Take the 2-minute tour ×
Stack Overflow is a question and answer site for professional and enthusiast programmers. It's 100% free, no registration required.

In the book - Core Python Programming, there is following example -

>>> f = open('/tmp/x', 'w+')
>>> f.tell()
0
>>> f.write('test line 1\n')  # add 12-char string [0-11]
>>> f.tell()
12
>>> f.write('test line 2\n')  # add 12-char string [12-23]
>>> f.tell()                  # tell us current file location (end))
24

When I run the same code in my interpreter, I get 13L in place of 12 and 26L in place of 24. I am running python 2.5 on Windows.

Has anything changed regarding behaviour or tell() in versions? How does tell decide the position in the file.

Thanks and Regards

share|improve this question
1  
+1 for mentioning details such as the Python version and OS. So few people do that. –  MAK Mar 3 '11 at 5:23

4 Answers 4

up vote 3 down vote accepted

Your file is opened in text mode. In that mode Python on Windows makes a translation between Windows line-endings and Unix line endings. On Windows a line ending is two characters while on Unix it is one ('\n'), hence your result is expected.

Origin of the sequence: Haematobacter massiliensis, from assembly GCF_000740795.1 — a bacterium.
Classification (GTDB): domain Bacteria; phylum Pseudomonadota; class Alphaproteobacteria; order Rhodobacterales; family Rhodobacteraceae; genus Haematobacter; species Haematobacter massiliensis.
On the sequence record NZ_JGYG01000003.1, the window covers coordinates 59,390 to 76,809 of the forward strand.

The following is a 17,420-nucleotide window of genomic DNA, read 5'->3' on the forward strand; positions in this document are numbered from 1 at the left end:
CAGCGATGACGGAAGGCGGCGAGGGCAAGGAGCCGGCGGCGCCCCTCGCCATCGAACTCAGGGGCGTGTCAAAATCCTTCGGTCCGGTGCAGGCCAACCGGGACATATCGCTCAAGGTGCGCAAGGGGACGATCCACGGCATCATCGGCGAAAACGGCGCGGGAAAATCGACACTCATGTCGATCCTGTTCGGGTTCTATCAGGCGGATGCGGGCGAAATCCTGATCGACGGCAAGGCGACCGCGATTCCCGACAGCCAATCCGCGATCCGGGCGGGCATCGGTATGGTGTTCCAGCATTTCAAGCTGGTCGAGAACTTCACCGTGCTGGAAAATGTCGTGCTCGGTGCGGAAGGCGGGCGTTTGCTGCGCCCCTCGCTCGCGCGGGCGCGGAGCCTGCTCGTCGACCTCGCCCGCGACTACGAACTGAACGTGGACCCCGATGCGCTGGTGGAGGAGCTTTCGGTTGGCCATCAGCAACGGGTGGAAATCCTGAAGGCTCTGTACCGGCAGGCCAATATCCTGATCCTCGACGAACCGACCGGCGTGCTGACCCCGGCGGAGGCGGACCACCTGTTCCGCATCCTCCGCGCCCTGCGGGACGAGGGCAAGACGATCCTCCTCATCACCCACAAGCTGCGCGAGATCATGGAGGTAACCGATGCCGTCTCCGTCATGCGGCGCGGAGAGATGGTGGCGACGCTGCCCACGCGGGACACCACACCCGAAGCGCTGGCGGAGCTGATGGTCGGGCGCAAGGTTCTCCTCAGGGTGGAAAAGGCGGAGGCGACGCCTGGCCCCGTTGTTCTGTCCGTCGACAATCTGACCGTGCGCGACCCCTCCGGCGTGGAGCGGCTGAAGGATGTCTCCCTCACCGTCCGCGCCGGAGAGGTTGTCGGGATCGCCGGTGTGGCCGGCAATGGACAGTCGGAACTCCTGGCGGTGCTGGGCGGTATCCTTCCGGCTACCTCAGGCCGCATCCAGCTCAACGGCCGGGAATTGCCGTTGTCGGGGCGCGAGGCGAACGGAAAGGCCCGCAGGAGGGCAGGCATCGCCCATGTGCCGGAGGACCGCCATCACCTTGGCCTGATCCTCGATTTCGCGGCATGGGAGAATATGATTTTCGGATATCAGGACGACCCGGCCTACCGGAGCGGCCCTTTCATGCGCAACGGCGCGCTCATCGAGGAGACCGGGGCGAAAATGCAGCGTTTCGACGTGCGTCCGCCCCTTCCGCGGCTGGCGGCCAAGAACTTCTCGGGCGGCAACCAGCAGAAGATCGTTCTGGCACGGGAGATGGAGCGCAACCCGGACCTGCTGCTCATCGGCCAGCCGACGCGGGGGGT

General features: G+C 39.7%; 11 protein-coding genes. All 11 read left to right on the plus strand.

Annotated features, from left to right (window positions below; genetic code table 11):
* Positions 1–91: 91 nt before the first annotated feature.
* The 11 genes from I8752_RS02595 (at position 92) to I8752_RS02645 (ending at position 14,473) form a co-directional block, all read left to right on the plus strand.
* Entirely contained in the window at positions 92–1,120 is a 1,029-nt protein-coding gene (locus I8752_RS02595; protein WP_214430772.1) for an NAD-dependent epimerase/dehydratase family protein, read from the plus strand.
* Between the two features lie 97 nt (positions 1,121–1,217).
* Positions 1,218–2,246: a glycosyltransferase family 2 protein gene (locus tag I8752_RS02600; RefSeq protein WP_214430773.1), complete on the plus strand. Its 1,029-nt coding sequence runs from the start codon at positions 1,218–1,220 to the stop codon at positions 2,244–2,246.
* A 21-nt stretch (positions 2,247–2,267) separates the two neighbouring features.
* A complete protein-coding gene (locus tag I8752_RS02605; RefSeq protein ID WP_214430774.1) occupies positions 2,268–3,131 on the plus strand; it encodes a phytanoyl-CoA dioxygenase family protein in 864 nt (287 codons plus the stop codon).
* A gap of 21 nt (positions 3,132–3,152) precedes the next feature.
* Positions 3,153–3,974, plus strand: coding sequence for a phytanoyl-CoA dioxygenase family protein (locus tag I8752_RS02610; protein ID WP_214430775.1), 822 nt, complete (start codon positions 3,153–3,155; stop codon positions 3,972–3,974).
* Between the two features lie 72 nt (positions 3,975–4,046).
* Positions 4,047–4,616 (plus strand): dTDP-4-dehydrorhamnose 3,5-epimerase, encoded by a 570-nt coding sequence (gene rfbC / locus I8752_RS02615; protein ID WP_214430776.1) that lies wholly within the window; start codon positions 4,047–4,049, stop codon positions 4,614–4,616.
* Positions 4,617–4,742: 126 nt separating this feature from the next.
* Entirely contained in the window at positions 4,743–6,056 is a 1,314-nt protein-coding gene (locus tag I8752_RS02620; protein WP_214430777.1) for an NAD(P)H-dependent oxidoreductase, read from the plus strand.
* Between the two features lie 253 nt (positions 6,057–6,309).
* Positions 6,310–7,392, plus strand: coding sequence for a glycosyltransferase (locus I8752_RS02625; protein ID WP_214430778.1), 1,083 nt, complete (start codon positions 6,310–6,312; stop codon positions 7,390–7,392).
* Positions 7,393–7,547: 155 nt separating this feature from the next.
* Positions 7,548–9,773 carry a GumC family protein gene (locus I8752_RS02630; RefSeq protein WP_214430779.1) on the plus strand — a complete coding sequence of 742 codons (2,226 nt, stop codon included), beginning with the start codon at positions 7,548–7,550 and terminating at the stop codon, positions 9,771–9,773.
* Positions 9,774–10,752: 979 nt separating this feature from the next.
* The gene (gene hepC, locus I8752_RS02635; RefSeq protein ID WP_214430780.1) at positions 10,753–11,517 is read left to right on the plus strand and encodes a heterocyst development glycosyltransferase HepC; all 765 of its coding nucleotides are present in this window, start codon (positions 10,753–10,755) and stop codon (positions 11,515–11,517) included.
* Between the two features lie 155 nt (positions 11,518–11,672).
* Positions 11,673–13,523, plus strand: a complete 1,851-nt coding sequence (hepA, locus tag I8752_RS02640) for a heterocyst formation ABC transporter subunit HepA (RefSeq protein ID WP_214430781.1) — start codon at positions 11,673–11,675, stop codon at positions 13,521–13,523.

If you open the file in binary mode, you don't get these translations.

f = open('/tmp/x', 'wb+')

And you would get 12 and 24 back from tell() as well.

share|improve this answer
    
Thanks all for replying. But when I do a f.read() on the file, I get '\n'. I do not see '\r\n'. How can I read the actual line separator ? –  Sumod Mar 3 '11 at 5:58
    
Found the answer, if I open the file in rb+ mode, I can read the \r\n. Thanks again to all for replying. –  Sumod Mar 3 '11 at 6:01
    
@Sumod: Yes, the translation is done while reading as well. –  Lennart Regebro Mar 3 '11 at 9:17

It's because newlines in Windows are two characters, CR and LF. On Unix they are just one, LF. By default, Python will convert \n to be your OS's notion of a newline.

The L you are seeing simply tells you that the number is a long integer.

share|improve this answer
>>> f = open('c:\\temp\\foo', 'w+')
>>> f.tell()
0L
>>> f.write('test line 1\n')
>>> f.tell()
13L
>>> g = open('c:\\temp\\bar', 'wb+')
>>> g.tell()
0L
>>> g.write('test line 1\n')
>>> g.tell()
12L
>>> 
share|improve this answer

That is because of newlines. :) On Unix is it '\n' and Mac '\r' and most probably the author of core-python was using this. You are on Windows and it is '\r\n' and so you are getting additional character counted.

share|improve this answer

Your Answer

 
discard

By posting your answer, you agree to the privacy policy and terms of service.

Not the answer you're looking for? Browse other questions tagged or ask your own question.